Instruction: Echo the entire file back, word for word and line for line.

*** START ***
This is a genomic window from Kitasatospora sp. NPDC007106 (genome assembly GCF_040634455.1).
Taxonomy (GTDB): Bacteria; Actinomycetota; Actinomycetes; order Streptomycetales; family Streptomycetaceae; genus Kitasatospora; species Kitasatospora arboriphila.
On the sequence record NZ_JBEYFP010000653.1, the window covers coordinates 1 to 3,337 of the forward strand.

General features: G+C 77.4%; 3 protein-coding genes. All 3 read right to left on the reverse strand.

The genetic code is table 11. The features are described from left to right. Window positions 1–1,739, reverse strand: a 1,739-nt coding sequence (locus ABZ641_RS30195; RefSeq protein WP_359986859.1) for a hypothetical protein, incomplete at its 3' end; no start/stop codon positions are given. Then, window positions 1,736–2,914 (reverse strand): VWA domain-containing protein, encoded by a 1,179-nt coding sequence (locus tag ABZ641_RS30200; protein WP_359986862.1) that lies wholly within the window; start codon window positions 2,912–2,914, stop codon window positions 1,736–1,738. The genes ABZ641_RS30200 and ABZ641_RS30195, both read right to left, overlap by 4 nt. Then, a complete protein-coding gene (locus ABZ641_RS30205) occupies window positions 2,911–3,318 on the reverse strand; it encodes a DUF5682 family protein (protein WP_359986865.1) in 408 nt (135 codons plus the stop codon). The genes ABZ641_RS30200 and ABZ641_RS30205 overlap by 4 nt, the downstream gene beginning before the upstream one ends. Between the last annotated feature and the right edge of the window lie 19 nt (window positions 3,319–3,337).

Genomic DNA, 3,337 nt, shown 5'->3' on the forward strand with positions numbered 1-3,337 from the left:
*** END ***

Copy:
This is a genomic window from Kitasatospora sp. NPDC007106 (genome assembly GCF_040634455.1).
Taxonomy (GTDB): Bacteria; Actinomycetota; Actinomycetes; order Streptomycetales; family Streptomycetaceae; genus Kitasatospora; species Kitasatospora arboriphila.
On the sequence record NZ_JBEYFP010000653.1, the window covers coordinates 1 to 3,337 of the forward strand.

General features: G+C 77.4%; 3 protein-coding genes. All 3 read right to left on the reverse strand.

The genetic code is table 11. The features are described from left to right. Window positions 1–1,739, reverse strand: a 1,739-nt coding sequence (locus ABZ641_RS30195; RefSeq protein WP_359986859.1) for a hypothetical protein, incomplete at its 3' end; no start/stop codon positions are given. Then, window positions 1,736–2,914 (reverse strand): VWA domain-containing protein, encoded by a 1,179-nt coding sequence (locus tag ABZ641_RS30200; protein WP_359986862.1) that lies wholly within the window; start codon window positions 2,912–2,914, stop codon window positions 1,736–1,738. The genes ABZ641_RS30200 and ABZ641_RS30195, both read right to left, overlap by 4 nt. Then, a complete protein-coding gene (locus ABZ641_RS30205) occupies window positions 2,911–3,318 on the reverse strand; it encodes a DUF5682 family protein (protein WP_359986865.1) in 408 nt (135 codons plus the stop codon). The genes ABZ641_RS30200 and ABZ641_RS30205 overlap by 4 nt, the downstream gene beginning before the upstream one ends. Between the last annotated feature and the right edge of the window lie 19 nt (window positions 3,319–3,337).

Genomic DNA, 3,337 nt, shown 5'->3' on the forward strand with positions numbered 1-3,337 from the left: